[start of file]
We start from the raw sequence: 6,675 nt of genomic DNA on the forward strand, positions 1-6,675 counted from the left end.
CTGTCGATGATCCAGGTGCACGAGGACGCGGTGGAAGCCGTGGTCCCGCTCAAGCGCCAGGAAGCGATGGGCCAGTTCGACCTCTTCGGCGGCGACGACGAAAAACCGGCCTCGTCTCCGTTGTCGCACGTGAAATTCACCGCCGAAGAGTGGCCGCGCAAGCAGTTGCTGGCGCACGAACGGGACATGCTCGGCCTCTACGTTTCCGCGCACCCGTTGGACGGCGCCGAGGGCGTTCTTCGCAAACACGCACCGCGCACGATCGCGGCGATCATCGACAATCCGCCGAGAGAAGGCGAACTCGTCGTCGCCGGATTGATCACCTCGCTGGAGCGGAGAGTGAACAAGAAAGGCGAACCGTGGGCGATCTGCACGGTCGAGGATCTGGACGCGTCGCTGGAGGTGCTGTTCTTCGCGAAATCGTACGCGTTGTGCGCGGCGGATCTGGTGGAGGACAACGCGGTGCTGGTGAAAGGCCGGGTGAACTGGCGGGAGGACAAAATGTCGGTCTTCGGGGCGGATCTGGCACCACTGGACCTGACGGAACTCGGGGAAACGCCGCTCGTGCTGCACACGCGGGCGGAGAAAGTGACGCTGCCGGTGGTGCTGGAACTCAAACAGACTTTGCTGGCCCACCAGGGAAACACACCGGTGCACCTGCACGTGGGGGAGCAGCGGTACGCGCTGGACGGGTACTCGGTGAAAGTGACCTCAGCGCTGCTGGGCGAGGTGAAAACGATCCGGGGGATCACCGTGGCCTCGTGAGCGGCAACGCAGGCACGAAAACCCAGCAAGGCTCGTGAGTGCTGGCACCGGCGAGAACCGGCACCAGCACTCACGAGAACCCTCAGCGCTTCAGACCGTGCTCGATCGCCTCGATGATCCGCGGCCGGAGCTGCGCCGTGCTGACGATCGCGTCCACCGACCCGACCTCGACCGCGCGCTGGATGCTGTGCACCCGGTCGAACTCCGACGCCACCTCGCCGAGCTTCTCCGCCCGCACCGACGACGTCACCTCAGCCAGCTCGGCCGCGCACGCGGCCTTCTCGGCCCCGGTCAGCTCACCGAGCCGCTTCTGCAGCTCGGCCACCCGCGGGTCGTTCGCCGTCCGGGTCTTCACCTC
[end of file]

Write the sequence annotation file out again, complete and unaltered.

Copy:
We start from the raw sequence: 6,675 nt of genomic DNA on the forward strand, positions 1-6,675 counted from the left end.
CTGTCGATGATCCAGGTGCACGAGGACGCGGTGGAAGCCGTGGTCCCGCTCAAGCGCCAGGAAGCGATGGGCCAGTTCGACCTCTTCGGCGGCGACGACGAAAAACCGGCCTCGTCTCCGTTGTCGCACGTGAAATTCACCGCCGAAGAGTGGCCGCGCAAGCAGTTGCTGGCGCACGAACGGGACATGCTCGGCCTCTACGTTTCCGCGCACCCGTTGGACGGCGCCGAGGGCGTTCTTCGCAAACACGCACCGCGCACGATCGCGGCGATCATCGACAATCCGCCGAGAGAAGGCGAACTCGTCGTCGCCGGATTGATCACCTCGCTGGAGCGGAGAGTGAACAAGAAAGGCGAACCGTGGGCGATCTGCACGGTCGAGGATCTGGACGCGTCGCTGGAGGTGCTGTTCTTCGCGAAATCGTACGCGTTGTGCGCGGCGGATCTGGTGGAGGACAACGCGGTGCTGGTGAAAGGCCGGGTGAACTGGCGGGAGGACAAAATGTCGGTCTTCGGGGCGGATCTGGCACCACTGGACCTGACGGAACTCGGGGAAACGCCGCTCGTGCTGCACACGCGGGCGGAGAAAGTGACGCTGCCGGTGGTGCTGGAACTCAAACAGACTTTGCTGGCCCACCAGGGAAACACACCGGTGCACCTGCACGTGGGGGAGCAGCGGTACGCGCTGGACGGGTACTCGGTGAAAGTGACCTCAGCGCTGCTGGGCGAGGTGAAAACGATCCGGGGGATCACCGTGGCCTCGTGAGCGGCAACGCAGGCACGAAAACCCAGCAAGGCTCGTGAGTGCTGGCACCGGCGAGAACCGGCACCAGCACTCACGAGAACCCTCAGCGCTTCAGACCGTGCTCGATCGCCTCGATGATCCGCGGCCGGAGCTGCGCCGTGCTGACGATCGCGTCCACCGACCCGACCTCGACCGCGCGCTGGATGCTGTGCACCCGGTCGAACTCCGACGCCACCTCGCCGAGCTTCTCCGCCCGCACCGACGACGTCACCTCAGCCAGCTCGGCCGCGCACGCGGCCTTCTCGGCCCCGGTCAGCTCACCGAGCCGCTTCTGCAGCTCGGCCACCCGCGGGTCGTTCGCCGTCCGGGTCTTCACCTC